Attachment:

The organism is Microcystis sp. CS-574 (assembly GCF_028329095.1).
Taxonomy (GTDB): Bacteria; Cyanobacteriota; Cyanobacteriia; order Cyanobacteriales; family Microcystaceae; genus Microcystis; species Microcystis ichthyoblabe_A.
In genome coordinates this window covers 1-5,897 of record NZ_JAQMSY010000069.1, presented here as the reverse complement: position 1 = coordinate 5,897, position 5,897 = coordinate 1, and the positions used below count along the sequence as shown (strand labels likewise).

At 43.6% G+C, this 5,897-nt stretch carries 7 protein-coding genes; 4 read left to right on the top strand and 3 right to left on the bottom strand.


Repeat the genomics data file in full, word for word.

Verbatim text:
The organism is Microcystis sp. CS-574 (assembly GCF_028329095.1).
Taxonomy (GTDB): Bacteria; Cyanobacteriota; Cyanobacteriia; order Cyanobacteriales; family Microcystaceae; genus Microcystis; species Microcystis ichthyoblabe_A.
In genome coordinates this window covers 1-5,897 of record NZ_JAQMSY010000069.1, presented here as the reverse complement: position 1 = coordinate 5,897, position 5,897 = coordinate 1, and the positions used below count along the sequence as shown (strand labels likewise).

At 43.6% G+C, this 5,897-nt stretch carries 7 protein-coding genes; 4 read left to right on the top strand and 3 right to left on the bottom strand.